Hey, I’m Louise. I want to ask you a few things. Be honest. Going though a rough patch with your family? You think you’d be better off without them? Do you constantly talk bad about them to your friends? Have you ever said to them, “I hate you” or “I wish you were dead.” Did you really mean it? If you’re honest, you’ve probably said both of those things to them and meant it at the time, right?
I’ve been there, done that. I used to say that to my Dad everyday. One night we had the biggest fight, I never screamed at someone so much in my entire life. I told him, “I hate you! I wish you would die! I’d be better off without you!” Over and over again. The next day i went away to a camp and I never said goodbye to him. I should have gone, said goodbye and hugged him. But no I had too much pride.
The night after I left camp, I got a call from mom. “Louise, Dad passed away, I’m so sorry.”
Every single day I remember and have to live with knowing that the last thing I said to him was “I hate you! I wish you were dead!” I regret that every single day of my life. Please do not make the same mistake I did before it’s too late. Your parents love you even if it doesn’t feel like it sometimes. And no matter what you do. Please do not take them for granted. Tell them you love them before it’s too late.
How to Stop Fighting With Parents:
RULE 1: NO PERSONAL ATTACK
When we disagree, avoid name-calling or blaming. Name-calling and blaming are destructive. Avoid ‘harsh start-ups’ or starting conversation by shouting and attacking the other person.
RULE 2: TAKE RESPONSIBILITY
Taking personal responsibility for what we say and how we say it is an important part of conflict responsibility. We need to take responsibility for our mistakes and learn from them. Being open to feedback shows your willingness to listen. Being defensive will only make us spiral downwards when in conflict because we blame each other. Make the first move to apologize. You will be surprised how far it will go in minimizing the tension. Remember, nobody makes you angry. I make myself angry.
RULE 3: LISTEN ACTIVELY
Listening is an art and most difficult to do in our fast-paced society. Active listening is a deliberate effort to understand the other person’s perspective. I
RULE 4: FOCUS ON ISSUES
The most difficult aspect in conflict management is managing negative emotions. They run wild and we lose control of our emotions during a conflict. We feel anger and frustration when our goals are blocked and expectations are not met. Often parents and teens don’t mean what they say and they don’t say what they mean. When someone throws wet mud, don’t rub it in. It only smudges. Wait for it to dry, and then flick it away. Don’t let it stick on you. Stay focused on the issue.
RULE 5: CHOOSE YOUR FIGHT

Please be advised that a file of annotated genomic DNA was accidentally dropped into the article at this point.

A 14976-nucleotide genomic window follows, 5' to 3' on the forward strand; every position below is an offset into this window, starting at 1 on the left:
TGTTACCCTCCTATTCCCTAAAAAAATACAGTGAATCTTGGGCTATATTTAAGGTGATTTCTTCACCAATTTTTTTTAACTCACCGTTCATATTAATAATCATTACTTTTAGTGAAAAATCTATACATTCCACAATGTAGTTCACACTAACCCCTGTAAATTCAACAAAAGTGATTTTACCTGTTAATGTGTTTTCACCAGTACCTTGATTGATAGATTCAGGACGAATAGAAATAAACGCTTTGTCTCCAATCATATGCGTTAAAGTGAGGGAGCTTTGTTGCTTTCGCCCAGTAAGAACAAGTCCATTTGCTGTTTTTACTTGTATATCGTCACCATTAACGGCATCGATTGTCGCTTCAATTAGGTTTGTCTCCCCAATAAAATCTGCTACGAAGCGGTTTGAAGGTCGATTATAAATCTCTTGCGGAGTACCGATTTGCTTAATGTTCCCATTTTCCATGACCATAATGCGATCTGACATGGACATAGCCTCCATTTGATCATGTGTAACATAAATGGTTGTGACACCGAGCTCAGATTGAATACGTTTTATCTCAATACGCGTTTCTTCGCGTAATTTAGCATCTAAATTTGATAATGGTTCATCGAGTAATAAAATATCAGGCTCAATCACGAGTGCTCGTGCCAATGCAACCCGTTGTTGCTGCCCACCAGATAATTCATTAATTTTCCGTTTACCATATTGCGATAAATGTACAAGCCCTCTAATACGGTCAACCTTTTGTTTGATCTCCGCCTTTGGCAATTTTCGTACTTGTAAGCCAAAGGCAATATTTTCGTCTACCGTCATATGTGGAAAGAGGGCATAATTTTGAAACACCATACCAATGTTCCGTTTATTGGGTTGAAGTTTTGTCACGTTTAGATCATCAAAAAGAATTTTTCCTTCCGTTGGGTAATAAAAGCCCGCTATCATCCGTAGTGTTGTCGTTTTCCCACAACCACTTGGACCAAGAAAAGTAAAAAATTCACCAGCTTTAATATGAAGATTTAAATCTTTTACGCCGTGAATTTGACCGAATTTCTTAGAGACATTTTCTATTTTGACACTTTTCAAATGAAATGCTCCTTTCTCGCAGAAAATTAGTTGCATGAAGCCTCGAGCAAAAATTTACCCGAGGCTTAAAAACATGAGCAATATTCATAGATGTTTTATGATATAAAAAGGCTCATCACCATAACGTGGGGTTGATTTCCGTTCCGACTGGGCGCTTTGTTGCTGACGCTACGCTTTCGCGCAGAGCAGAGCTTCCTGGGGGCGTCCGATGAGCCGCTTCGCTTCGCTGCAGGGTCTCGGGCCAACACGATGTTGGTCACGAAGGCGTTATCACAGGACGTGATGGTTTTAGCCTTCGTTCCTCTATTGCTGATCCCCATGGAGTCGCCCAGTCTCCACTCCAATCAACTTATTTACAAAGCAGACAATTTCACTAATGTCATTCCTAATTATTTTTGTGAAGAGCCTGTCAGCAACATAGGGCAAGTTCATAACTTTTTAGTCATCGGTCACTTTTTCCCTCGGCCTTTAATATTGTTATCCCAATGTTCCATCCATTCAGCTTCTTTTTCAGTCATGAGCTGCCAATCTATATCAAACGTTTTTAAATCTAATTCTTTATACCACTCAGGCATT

Some parents love to fight and win all the time. They fight over what their kids should eat, what they should do during their holidays, how long they could play on their computer. They micro-manage and nit-pick. They fight over trivial matters. Decide if the issue at hand is worth fighting over. Some issues are really not worth the effort. Sometimes, ‘Avoidance’ and ‘Giving in’ may be wiser. If we fight all the time, we will lose credibility when there is something really worth fighting over. Also, when emotions run wild, take a break. Taking time out and coming back at a later time is a wise thing to do.
RULE 6: TIME YOUR FIGHT
Timing is everything. Imagine coming into the home, asking your mother for extra money when she just had a quarrel with your dad about some financial issues. What will happen? You can be sure, you will not get it. You might even have your allowance reduced! When the timing is wrong, the resulting consequences are angry reactions. And then we spiral downwards. Be sensitive to the surrounding and the other person’s moods. When the heat is up, don’t make it worse by ‘making snide sarcastic remarks’ and/or ‘pushing hot buttons’. Also, when emotions run wild, take a break. Taking time out and coming back at a later time is a wise thing to do. Come back again when things are less heated up.
RULE 7: REALIGN TO SUPRA-ORDINATE GOALS
Sometimes, parents and teens need to call attention to the greater goal, the bigger picture, and the long-term objective of parenting. It is very easy to just focus on our self-interests. Parents need to raise the sight of our kids. There are times I have to ask myself and my kids, “Wait a minute. What are we fighting about? Why are we fighting ? What does it mean to be part of this family?” Lifting one another to higher goals is important. An effective way to manage conflicts in the family is for parents and teens to help each other see the supra-ordinate goals. Expect conflict but transform conflict into opportunities for growth and learning. You can recover from conflict and be the stronger for it! It’s not that bad after all!